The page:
In the 1970s, the Ashkenazi monopoly on Israeli culture was slowly broken as the music of Mizrahim began to enter the public airwaves for the first time after being restricted to private gatherings for decades. But these songs were always in Hebrew - albeit often Arabic-accented Hebrew - and their association with Arabness waned.

Members of the second generation of Israelis slowly began exploring their cultural roots in the Arabic world, and in the late 1980s a few Israeli performers began singing in Arabic occasionally as well. Most famous of these was Ofra Haza, a Yemeni artist who brought to life many old songs that were increasingly being lost with the passing of the first generation and the Israelisation of the second and third.

In the Middle East, but not of the Middle East?

Even as Israel lurched to the right beginning in the 1990s and the occupation and apartheid system against Palestinians became institutionalised and strengthened, Israeli popular culture increasingly gravitated toward Middle Eastern forms.

“There is this anomaly where on the one hand, Israelis recognise that they are in the Middle East, and that at least half of the (Jewish) population originated from the Middle East,” Horesh told MEE. “They recognise that factually. But on the other hand, people say, 'well actually we're a Western country; we're more like Europe.'”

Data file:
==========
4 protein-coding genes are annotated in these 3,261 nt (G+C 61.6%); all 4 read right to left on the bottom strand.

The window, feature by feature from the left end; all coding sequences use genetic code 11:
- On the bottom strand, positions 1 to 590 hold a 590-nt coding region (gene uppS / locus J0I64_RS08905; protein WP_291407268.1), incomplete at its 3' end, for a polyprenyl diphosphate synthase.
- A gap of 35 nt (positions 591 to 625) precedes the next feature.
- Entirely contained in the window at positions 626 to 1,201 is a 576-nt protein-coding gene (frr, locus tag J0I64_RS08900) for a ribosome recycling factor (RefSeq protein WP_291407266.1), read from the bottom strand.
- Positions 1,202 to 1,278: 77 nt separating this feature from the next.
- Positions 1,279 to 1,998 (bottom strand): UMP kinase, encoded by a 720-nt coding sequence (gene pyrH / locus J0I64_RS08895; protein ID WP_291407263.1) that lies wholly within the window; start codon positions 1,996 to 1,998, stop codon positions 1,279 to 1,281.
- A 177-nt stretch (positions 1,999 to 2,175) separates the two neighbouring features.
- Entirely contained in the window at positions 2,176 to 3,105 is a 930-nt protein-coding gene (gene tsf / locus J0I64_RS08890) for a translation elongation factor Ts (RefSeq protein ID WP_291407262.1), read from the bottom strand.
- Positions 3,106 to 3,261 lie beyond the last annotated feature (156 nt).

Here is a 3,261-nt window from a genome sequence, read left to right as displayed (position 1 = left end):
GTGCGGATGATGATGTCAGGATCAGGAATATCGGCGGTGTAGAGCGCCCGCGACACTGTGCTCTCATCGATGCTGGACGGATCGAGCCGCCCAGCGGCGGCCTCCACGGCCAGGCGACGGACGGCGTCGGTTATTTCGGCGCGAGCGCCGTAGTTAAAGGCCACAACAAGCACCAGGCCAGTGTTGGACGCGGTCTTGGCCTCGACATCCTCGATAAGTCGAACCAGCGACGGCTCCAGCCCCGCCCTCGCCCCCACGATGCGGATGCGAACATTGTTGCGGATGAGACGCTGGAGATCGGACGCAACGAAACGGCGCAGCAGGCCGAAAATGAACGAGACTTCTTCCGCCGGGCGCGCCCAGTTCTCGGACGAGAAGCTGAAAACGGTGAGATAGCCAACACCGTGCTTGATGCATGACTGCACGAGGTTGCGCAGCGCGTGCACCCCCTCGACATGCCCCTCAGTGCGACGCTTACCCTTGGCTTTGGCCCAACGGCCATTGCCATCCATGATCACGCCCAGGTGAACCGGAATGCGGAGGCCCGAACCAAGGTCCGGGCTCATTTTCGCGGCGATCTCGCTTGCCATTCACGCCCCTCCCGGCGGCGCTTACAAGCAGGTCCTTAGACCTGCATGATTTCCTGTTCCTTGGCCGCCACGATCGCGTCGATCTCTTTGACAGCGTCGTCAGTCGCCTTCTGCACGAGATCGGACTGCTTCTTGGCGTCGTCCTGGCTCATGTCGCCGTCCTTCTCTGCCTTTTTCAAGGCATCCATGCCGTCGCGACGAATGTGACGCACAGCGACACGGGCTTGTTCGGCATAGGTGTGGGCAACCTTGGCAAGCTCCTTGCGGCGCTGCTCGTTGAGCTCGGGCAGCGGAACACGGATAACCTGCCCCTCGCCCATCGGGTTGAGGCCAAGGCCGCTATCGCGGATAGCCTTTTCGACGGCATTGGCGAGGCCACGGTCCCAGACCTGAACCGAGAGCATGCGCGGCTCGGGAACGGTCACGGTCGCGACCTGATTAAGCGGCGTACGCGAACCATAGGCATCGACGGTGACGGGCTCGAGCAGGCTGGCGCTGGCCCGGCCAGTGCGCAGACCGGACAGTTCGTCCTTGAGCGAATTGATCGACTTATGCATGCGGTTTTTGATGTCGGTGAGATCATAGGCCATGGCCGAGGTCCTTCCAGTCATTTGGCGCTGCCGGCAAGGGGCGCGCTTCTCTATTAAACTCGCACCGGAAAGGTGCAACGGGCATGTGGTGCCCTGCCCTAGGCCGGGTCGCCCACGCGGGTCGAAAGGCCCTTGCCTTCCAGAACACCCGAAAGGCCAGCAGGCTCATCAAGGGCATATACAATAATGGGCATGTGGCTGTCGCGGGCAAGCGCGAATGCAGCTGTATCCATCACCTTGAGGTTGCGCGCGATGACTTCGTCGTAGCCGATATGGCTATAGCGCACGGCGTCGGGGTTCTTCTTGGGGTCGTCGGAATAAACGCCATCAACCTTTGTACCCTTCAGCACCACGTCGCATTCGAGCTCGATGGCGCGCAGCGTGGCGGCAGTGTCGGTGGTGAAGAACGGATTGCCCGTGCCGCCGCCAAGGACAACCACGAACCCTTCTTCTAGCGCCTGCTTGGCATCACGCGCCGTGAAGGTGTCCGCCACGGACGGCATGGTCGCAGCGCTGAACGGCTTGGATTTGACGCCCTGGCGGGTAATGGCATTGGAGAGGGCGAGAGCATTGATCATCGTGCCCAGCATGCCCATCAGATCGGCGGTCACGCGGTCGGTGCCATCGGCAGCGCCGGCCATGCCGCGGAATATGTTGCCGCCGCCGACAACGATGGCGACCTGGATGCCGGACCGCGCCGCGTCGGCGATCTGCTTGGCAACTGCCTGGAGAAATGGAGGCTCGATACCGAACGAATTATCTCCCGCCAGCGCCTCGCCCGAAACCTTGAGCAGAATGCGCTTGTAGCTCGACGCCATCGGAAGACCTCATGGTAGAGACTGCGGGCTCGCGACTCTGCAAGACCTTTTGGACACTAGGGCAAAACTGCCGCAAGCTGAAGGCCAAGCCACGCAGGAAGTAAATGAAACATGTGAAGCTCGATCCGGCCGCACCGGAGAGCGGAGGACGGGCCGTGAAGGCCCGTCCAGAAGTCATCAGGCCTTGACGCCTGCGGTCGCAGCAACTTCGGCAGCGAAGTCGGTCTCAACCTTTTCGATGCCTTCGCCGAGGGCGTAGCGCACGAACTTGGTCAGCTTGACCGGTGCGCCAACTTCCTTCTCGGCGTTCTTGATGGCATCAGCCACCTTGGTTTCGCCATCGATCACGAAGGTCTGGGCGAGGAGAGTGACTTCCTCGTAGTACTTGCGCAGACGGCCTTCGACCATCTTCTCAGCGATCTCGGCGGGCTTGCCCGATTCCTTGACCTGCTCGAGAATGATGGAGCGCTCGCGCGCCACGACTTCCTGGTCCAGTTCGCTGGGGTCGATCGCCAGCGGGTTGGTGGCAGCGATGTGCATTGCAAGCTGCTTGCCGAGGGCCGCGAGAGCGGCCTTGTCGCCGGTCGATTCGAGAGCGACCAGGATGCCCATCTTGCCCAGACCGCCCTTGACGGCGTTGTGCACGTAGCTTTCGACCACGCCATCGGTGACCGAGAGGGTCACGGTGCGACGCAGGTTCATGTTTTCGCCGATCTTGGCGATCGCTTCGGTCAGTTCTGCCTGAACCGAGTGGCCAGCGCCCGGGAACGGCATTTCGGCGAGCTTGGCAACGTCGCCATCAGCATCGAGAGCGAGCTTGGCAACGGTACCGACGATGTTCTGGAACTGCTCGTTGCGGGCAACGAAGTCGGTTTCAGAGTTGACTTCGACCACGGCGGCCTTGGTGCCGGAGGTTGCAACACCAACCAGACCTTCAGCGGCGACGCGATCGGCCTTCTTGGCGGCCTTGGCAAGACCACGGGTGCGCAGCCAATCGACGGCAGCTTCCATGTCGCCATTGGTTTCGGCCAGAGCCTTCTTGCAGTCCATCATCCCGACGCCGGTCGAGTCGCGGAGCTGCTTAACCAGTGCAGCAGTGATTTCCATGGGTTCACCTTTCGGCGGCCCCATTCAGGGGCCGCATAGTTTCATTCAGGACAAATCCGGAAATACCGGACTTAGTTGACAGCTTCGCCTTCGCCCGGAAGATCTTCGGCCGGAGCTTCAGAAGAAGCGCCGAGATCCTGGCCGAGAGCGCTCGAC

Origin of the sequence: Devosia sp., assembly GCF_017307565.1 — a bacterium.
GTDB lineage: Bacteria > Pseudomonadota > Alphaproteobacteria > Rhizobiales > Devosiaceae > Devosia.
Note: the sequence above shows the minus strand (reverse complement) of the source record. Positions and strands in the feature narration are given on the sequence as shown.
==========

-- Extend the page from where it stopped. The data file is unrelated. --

But Horesh pointed out that the success of Habib Galbi points to a darker truth regarding racism in Israeli society. While the idea of Mizrahim embracing their historic cultures is increasing, this does not point to an atmosphere of increased tolerance.

“There has been shift among Jews. While the Ashkenazi elite back in the 1950s or 60s looked down on people of Mizrahi descent ... these days it is very much taboo to say anything racist against any Jew,” Horesh said.

“There is of course racism on the streets, but in public discourse you don’t encounter it and it is very much condemned. This is, of course, unlike racism against Palestinians, Muslims or any non-Jew. But it’s okay to be prejudiced against Palestinians in Israeli society.”

“Associating anything within the broad spectrum of Jewish culture as being Arab is frowned upon, especially now when it’s okay again to be racist against Arabs,” he added.

Bleak economic realities facing Mizrahim

Smadar Lavie, a Mizrahi feminist activist and scholar based at the University of California, Berkeley, told MEE that she had “mixed feelings” regarding the current boom in Mizrahi culture and the interest from the historically Ashkenazi mainstream.

“In Israel’s public sphere there has been a complete disappearance of any attempt to talk about any peaceful solution to the Palestine-Israel conflict. The Jewish everyday is lived through a complete denial of what goes on in the West Bank and Gaza. At the same time, however, there is a renaissance of Judeo-Arabic culture among Mizrahim, after decades of suppression by the Ashkenazi ruling hegemony. Paradoxically, this Arab renaissance goes hand in hand with the Mizrahi majority vote for ultra-nationalist parties,” she told MEE.

While the use of Arabic by Mizrahim might appear to be a kind of cultural "resistance" after decades of Ashkenazi hegemony and discrimination in Israel, Lavie argued that the phenomenon “actually deepens the Mizrahi-Ashkenazi status quo with regard to control over governance, while simultaneously having the Zionist project of obtaining further control over maximum land with minimum non-Jews on it progress without any interruptions.”